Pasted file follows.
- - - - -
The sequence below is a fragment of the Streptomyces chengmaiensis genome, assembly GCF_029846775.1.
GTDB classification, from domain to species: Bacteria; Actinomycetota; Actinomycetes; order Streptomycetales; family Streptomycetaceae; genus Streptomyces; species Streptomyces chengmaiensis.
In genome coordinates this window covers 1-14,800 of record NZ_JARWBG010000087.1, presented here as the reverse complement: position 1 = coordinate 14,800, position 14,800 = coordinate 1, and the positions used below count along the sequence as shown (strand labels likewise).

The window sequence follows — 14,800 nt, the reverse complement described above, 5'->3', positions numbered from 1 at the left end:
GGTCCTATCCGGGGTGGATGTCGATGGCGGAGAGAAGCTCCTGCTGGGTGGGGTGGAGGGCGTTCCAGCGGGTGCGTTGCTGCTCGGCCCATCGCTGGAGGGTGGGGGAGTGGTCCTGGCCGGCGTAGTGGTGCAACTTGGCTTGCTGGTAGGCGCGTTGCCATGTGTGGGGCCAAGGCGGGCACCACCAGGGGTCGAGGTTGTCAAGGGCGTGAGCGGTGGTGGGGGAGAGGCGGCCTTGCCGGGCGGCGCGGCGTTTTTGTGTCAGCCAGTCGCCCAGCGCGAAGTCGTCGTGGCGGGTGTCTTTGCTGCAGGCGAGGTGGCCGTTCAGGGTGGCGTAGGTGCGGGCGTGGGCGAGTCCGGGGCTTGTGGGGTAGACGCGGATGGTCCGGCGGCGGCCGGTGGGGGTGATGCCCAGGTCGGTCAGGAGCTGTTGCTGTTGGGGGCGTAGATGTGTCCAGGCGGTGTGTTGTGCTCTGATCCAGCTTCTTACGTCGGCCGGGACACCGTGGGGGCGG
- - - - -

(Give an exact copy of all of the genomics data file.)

The sequence below is a fragment of the Streptomyces chengmaiensis genome, assembly GCF_029846775.1.
GTDB classification, from domain to species: Bacteria; Actinomycetota; Actinomycetes; order Streptomycetales; family Streptomycetaceae; genus Streptomyces; species Streptomyces chengmaiensis.
In genome coordinates this window covers 1-14,800 of record NZ_JARWBG010000087.1, presented here as the reverse complement: position 1 = coordinate 14,800, position 14,800 = coordinate 1, and the positions used below count along the sequence as shown (strand labels likewise).

The window sequence follows — 14,800 nt, the reverse complement described above, 5'->3', positions numbered from 1 at the left end:
GGTCCTATCCGGGGTGGATGTCGATGGCGGAGAGAAGCTCCTGCTGGGTGGGGTGGAGGGCGTTCCAGCGGGTGCGTTGCTGCTCGGCCCATCGCTGGAGGGTGGGGGAGTGGTCCTGGCCGGCGTAGTGGTGCAACTTGGCTTGCTGGTAGGCGCGTTGCCATGTGTGGGGCCAAGGCGGGCACCACCAGGGGTCGAGGTTGTCAAGGGCGTGAGCGGTGGTGGGGGAGAGGCGGCCTTGCCGGGCGGCGCGGCGTTTTTGTGTCAGCCAGTCGCCCAGCGCGAAGTCGTCGTGGCGGGTGTCTTTGCTGCAGGCGAGGTGGCCGTTCAGGGTGGCGTAGGTGCGGGCGTGGGCGAGTCCGGGGCTTGTGGGGTAGACGCGGATGGTCCGGCGGCGGCCGGTGGGGGTGATGCCCAGGTCGGTCAGGAGCTGTTGCTGTTGGGGGCGTAGATGTGTCCAGGCGGTGTGTTGTGCTCTGATCCAGCTTCTTACGTCGGCCGGGACACCGTGGGGGCGG